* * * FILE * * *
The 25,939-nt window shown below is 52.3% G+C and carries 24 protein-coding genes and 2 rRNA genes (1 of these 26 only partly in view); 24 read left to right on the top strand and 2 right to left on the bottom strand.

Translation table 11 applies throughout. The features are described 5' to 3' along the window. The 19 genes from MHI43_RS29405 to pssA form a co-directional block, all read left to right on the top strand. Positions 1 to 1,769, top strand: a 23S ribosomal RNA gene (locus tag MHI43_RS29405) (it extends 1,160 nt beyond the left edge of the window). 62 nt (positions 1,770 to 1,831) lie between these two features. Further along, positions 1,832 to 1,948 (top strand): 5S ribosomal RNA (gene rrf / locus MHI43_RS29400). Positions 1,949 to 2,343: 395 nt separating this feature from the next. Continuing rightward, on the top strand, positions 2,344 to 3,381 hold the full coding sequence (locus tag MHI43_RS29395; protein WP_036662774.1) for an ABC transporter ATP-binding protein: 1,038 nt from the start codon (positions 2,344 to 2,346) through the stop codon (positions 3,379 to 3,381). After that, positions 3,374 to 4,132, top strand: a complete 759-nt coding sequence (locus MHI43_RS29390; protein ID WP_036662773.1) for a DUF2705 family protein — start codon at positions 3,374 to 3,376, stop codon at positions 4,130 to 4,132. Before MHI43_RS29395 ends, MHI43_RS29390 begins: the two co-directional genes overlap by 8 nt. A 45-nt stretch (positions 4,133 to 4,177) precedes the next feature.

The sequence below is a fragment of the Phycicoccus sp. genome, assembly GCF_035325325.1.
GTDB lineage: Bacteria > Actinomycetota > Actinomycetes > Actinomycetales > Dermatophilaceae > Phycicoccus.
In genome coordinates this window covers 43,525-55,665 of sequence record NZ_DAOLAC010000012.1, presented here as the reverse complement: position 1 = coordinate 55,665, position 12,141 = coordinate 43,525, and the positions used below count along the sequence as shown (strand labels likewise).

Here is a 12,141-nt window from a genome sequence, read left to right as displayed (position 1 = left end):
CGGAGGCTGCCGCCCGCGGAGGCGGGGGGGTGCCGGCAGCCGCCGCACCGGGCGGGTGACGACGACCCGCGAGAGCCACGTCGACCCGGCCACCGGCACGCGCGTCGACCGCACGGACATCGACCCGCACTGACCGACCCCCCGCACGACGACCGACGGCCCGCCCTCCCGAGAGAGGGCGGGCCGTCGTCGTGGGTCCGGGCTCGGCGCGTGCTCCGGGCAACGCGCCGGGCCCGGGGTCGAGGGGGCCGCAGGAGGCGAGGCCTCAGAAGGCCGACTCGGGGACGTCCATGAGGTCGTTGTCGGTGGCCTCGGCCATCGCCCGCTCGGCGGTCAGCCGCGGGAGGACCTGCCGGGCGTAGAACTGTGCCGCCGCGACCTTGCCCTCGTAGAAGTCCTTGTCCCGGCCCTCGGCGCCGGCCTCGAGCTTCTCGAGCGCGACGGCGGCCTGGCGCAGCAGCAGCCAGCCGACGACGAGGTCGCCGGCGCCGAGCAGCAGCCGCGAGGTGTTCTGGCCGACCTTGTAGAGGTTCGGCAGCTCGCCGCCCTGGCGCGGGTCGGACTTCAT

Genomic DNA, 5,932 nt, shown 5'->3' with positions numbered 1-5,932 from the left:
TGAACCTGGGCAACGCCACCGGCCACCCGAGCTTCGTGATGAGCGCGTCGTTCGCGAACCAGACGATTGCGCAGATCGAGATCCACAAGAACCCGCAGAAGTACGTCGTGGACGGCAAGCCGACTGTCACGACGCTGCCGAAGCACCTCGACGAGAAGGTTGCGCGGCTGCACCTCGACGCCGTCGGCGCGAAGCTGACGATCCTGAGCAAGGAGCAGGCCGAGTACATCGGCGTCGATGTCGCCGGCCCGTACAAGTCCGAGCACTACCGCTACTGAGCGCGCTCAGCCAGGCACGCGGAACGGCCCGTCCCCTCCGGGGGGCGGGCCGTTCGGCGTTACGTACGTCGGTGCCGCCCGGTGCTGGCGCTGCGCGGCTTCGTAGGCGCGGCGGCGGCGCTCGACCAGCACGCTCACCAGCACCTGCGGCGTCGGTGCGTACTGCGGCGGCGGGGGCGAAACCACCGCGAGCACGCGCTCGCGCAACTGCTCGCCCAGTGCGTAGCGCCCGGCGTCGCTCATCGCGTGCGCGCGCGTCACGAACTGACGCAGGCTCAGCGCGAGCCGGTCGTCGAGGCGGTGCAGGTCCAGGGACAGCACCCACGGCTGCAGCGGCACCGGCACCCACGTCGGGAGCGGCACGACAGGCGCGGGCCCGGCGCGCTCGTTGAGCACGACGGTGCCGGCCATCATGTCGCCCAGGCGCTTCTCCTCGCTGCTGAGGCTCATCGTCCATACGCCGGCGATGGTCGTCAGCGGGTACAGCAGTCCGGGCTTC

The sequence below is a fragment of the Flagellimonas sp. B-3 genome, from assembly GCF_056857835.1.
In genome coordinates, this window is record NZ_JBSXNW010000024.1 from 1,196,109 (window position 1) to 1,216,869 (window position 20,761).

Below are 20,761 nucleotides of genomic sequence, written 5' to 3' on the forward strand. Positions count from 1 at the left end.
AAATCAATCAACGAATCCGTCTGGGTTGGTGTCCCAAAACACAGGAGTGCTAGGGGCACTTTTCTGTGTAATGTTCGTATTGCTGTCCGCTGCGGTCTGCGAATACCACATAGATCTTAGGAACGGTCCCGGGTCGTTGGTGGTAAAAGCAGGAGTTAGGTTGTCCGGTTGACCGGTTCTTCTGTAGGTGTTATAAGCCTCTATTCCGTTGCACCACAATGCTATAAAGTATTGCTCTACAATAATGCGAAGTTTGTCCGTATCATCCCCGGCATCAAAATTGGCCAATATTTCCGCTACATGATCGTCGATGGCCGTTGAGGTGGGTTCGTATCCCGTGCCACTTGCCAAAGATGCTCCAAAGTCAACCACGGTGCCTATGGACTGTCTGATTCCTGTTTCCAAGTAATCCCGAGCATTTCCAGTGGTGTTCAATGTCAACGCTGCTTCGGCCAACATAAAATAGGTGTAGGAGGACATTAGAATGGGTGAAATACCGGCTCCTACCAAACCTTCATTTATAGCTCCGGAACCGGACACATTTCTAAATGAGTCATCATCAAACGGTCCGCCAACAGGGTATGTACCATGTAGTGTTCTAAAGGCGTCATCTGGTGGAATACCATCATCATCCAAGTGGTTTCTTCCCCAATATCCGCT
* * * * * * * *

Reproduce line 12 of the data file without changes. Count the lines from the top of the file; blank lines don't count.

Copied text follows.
Below are 20,761 nucleotides of genomic sequence, written 5' to 3' on the forward strand. Positions count from 1 at the left end.